The upcoming school year is set to throw up some financial hurdles for some parents.

Many families are preparing to fork out hundreds of dollars to pay for their child’s school uniform.

Deluvina Mauigoa is an East Auckland mum who is currently on a benefit due to having chronic renal failure in 2017.

Mauigoa is trying to buy a uniform for her intermediate-aged daughter.

“I realised to get her everything that she needs by the time she starts next week Wednesday would cost almost $800, which we don’t even have quarter of that at the moment, so it’s been quite stressful really.”

She told RNZ the schools’ uniform rules are often closely monitored.

“They may get maybe an okay the first day they don’t come with the full uniform, but, since its intermediate, it’s like the rules get more and more strict.

“I don’t want to put my child in that position … it would be heartbreaking.”

She was aware of other parents in higher income brackets also finding it difficult to meet the costs of uniforms, Mauigoa said.

“Even parents with a constant income flow are struggling as well, so if they’re struggling just imagine how the below-average income parent would be.”

Variety chief executive Susan Glasgow said the start of the school year was a challenging time for many.

“The resources to be able to provide a new school uniform for a child, when you have perhaps two or three siblings in a family, at the beginning of the year straight after Christmas is incredibly stressful for most parents.”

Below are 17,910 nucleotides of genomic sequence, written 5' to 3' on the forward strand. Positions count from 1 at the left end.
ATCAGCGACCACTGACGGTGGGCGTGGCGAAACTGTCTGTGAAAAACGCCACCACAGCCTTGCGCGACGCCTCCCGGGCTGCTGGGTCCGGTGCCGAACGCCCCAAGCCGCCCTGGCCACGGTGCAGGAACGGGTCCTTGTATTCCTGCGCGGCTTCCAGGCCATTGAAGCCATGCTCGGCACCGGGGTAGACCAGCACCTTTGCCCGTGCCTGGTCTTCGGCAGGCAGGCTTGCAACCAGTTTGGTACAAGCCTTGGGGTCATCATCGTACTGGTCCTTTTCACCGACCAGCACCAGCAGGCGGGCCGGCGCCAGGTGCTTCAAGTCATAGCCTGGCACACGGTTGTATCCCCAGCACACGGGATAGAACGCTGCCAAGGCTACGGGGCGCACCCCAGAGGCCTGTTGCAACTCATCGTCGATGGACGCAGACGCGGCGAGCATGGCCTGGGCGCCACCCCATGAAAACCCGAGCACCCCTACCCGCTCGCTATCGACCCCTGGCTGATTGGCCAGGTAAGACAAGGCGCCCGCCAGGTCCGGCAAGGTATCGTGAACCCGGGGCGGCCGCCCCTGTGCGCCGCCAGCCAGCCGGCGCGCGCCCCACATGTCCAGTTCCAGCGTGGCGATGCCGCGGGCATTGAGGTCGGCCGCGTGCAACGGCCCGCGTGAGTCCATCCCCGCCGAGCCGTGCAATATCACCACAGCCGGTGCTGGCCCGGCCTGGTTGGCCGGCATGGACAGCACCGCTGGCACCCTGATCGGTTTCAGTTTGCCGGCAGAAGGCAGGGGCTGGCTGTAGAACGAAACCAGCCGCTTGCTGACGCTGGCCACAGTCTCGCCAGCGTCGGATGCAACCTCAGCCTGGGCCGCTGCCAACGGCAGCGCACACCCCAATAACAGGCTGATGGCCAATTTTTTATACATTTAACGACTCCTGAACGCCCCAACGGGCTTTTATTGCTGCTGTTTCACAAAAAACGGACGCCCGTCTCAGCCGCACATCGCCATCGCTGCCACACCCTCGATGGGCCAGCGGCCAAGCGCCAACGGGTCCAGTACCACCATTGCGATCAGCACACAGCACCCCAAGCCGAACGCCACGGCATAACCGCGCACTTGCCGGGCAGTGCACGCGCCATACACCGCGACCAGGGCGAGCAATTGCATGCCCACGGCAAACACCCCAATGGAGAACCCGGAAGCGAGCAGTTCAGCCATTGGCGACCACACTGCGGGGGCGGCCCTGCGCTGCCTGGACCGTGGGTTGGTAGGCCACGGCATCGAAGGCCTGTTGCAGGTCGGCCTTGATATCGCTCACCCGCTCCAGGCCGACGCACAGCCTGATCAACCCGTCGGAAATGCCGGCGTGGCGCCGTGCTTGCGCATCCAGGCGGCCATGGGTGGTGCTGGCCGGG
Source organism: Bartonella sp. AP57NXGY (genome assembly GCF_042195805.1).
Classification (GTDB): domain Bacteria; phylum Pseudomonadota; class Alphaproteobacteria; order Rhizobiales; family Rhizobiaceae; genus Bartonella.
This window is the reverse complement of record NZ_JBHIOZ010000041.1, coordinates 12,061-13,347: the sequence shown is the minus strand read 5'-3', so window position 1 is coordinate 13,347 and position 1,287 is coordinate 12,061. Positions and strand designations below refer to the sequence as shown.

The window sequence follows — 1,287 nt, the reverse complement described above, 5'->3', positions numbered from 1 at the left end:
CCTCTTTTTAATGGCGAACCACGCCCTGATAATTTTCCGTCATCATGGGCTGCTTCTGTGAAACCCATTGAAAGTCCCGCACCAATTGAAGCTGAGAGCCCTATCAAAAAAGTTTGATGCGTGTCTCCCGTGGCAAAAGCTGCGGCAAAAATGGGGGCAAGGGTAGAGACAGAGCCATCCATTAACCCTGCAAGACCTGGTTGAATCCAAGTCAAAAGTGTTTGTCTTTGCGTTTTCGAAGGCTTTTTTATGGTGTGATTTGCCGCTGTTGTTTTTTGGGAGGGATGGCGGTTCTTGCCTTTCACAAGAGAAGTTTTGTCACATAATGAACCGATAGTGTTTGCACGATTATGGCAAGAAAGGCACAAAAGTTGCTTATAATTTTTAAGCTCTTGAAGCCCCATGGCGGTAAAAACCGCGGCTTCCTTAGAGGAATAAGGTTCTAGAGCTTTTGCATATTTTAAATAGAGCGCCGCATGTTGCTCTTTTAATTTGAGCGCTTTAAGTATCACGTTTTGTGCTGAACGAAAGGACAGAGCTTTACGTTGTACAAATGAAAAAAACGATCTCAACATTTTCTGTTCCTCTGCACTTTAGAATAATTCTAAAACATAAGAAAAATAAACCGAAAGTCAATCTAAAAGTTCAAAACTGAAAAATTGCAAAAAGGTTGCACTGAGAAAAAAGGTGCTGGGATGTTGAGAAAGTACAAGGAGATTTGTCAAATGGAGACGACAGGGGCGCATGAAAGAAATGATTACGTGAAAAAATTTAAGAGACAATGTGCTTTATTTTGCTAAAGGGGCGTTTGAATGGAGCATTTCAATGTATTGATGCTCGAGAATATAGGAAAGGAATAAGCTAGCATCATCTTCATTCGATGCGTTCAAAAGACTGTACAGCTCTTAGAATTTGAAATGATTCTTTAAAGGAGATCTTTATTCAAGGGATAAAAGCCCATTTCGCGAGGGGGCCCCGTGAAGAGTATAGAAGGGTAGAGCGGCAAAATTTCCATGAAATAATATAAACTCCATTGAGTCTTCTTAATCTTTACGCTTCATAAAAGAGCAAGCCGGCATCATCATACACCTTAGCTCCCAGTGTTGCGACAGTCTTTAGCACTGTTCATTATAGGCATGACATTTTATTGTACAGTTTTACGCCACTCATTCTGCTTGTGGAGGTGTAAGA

Uniforms were increasing in cost year on year, Glasgow said.

“This year, with the cost-of-living crisis, it’s even more difficult for parents to be able to find the funds that they need after paying for their rent, after paying for their bills, after putting food on the table.

“To then fund a school uniform that is more expensive than it would have been last year is incredibly difficult for them.”

The charity was seeing an increasing number of parents needing their assistance, she said.

“Last year, 13% of all of our claims from parents on our Kiwi Kids sponsorship programme were for school uniform costs.

“So that was over 1600 families across the country [who] came to Variety asking for help for their child’s school uniform.”

Auckland Primary Principals’ Association president Kyle Brewerton said uniforms usually lasted a while and so it paid off.

“Over the life of that uniform, which will easily last a couple of years if well cared for, you’re well and truly saving money in the long term.”

He suggested anyone struggling to pay for a uniform contact their school.

“We always recommend going and talking to the schools, so many of us will have ways and means of supporting those families that are in genuine need.”

Secondary Principals Association president Vaughan Couillault told RNZ buying a uniform was expensive, but it was probably cheaper than having to dress in different clothes every day.

“Uniforms take away a little bit of that social stigma of having to have a different outfit for everyday of the week, and the amount you have to spend on standard clothing items actually decreases as a result of the uniform.

“We realise that uniforms items are expensive, but they are expensive because they are robust and designed to last a year of being worn almost every day.”

By Nick James of rnz.co.nz

Share.